Dear Friends, The following reflection is not meant to be a judgment about anyone receiving communion. I am simply wondering what is lacking in our evangelization efforts, and how we can better communicate the love of Christ to Catholics. I would love to hear your views.
Blessings and Grace!
We need to be humble and realistic, acknowledging that the way we present our Christian faith and treat other people has contributed to today’s problematic situation. We need a healthy dose of self-criticism. Pope Francis, Amoris Laetitiae, par. 36
The entire time the discussion has ensued over divorced and remarried Catholics being admitted to Holy Communion, there have been two burning questions in my head that I’ve longed for someone to ask out loud: What percentage of all Catholics who present themselves for Communion are, objectively, in a state of grave sin? And why isn’t the Church’s leadership talking about this enormous problem, which is surely much more massive numerically than the amount of divorced and remarried people receiving Communion?
Stated otherwise, how many Catholics who receive Communion are actively watching porn, practicing contraception, sleeping with and/or living with their boyfriends/girlfriends, having affairs, having abortions and living in a manner that is incompatible with the moral teachings of the Church? And why has so much attention been focused on the issue of divorced and remarried Catholics while the enormous elephant in the Church—the fact that statistics demonstrate that most Catholics do not follow the Church’s moral teachings—has been largely ignored? Furthermore, what’s at the root of this important problem?
I grew up Catholic in the 60’s and 70’s and was educated in Catholic schools from kindergarten through college. Like so many others of my generation, I learned little to nothing about Catholic teaching and ultimately graduated college as an agnostic—which, in retrospect, was slang for “a practicing pagan.” I had adopted the beliefs and lifestyle of the prevailing culture, much like we are seeing in the lives of so many Catholics today.
Indeed, there was a serious problem with catechesis, a problem that has undergone a major course correction thanks to the pontificates of St. John Paul II and Pope Emeritus Benedict XVI. But the deeper issue was not that I’d failed to learn the teachings and rules of the Catholic Church. The real problem was that I had not met Jesus Christ and had no relationship with him. Personally encountering Christ was and is the crux of the Christian faith, and I believe this insight is what drives Pope Francis in his tireless summons for people to encounter the tender mercy and love of God.
It sounds sloganish, but how many Catholics have failed to embrace a personal relationship with Jesus Christ? How many Catholics have been sacramentalized without being evangelized, leaving them in a state of “cultural Catholicism” wherein they take comfort in the rituals and holidays of the Church without surrendering to the life-changing, soul-transforming power of the living God?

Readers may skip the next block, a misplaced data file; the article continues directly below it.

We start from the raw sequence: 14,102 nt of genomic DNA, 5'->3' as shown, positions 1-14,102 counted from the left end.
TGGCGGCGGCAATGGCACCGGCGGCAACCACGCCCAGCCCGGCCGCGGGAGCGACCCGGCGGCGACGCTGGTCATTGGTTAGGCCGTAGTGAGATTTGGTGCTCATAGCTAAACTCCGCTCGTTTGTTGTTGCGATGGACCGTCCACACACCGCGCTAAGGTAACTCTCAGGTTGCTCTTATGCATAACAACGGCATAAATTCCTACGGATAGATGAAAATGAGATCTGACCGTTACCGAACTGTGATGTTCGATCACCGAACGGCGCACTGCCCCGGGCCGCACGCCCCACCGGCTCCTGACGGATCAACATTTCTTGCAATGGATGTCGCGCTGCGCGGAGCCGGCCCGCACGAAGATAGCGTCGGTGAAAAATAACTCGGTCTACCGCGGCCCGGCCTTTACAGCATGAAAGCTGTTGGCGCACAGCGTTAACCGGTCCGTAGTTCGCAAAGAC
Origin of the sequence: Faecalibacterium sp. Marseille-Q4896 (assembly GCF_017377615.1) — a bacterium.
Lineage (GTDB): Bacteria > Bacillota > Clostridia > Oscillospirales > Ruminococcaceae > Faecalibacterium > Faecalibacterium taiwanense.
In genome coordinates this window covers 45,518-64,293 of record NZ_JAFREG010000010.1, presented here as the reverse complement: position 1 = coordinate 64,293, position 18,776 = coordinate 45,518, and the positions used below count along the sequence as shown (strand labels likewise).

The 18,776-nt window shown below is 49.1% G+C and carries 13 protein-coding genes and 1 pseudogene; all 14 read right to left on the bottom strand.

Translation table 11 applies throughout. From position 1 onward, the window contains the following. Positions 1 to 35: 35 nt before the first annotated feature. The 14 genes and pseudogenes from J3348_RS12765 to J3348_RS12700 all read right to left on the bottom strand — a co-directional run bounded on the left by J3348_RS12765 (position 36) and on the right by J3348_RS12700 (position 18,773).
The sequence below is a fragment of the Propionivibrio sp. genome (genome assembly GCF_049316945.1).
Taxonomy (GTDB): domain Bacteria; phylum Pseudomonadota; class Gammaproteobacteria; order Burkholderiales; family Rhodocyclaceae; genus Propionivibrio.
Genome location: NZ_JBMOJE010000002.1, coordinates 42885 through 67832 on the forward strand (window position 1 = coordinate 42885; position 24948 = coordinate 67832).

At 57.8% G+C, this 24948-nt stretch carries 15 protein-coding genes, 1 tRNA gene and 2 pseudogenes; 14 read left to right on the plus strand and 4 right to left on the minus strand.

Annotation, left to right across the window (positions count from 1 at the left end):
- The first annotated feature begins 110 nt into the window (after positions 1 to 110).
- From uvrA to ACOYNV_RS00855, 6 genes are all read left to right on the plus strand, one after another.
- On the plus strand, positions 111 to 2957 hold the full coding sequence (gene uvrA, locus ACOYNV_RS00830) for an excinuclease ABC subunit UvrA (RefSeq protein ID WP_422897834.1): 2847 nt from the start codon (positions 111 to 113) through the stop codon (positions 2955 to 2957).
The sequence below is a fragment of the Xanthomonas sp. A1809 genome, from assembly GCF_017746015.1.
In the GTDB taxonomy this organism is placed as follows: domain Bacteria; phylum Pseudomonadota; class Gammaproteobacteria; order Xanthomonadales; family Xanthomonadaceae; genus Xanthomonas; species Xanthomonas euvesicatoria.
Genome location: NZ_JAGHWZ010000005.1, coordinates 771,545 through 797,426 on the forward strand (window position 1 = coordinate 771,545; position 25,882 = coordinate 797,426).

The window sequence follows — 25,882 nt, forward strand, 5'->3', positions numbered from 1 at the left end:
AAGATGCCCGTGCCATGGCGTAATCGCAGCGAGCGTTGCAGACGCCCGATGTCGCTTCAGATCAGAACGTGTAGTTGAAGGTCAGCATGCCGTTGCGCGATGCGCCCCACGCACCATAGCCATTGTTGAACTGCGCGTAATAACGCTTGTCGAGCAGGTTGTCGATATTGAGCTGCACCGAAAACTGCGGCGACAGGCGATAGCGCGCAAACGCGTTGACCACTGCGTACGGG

That was certainly my story, and it took being invited to an evangelical Christian church by an ex-Catholic for that to change. How grateful I remain for that blessed day when I was clearly challenged to welcome Jesus into my heart as the Lord of my life! My life has never been the same.
I wish my experience was unique, but I’ve seen this scenario play out in the lives of numerous baptized Catholics I’ve known, with a few, like me, eventually making our way back to the Catholic Church (usually due to a hunger for the Eucharist.) Many evangelical churches are filled with ex-Catholics who will tell you that they left the Catholic faith because they got “religion without relationship,” in other words, because they never came to an intimate, personal relationship with God as Catholics. This is nothing short of tragic.
I received a call not long ago from the head of the theology department at the Catholic college where I taught moral theology for seven years. “I asked some of the students which course they took at this school that changed their lives,” he shared. “A number of them said yours.” The reason? I introduced my students to the God of Jesus Christ; the God who loves us personally and passionately, the God reaches out to us with his great mercy, the God wants to have an intimate love relationship with each of us—the Lord who wishes to transform our very hearts and lives with his infinite, inestimable power.
In teaching the students about the moral life, I conveyed the message of St. John Paul II:
Following Christ is thus the essential and primordial foundation of Christian morality…this is not a matter only of disposing oneself to hear a teaching and obediently accepting a commandment. More radically, it involves holding fast to the very person of Jesus, partaking of his life and his destiny, sharing in his free and loving obedience to the will of the Father. Pope John Paul II, Veritatis Splendor, par. 19.
Holding fast to the very person of Jesus. This is the essence of the Christian faith, the foundational truth that must be communicated to Catholics today if we are to see the Church healed of the many moral issues it faces--the tip of the iceberg which is divorced and remarried Catholics receiving Communion.
Note: This article was previously published on Aleteia.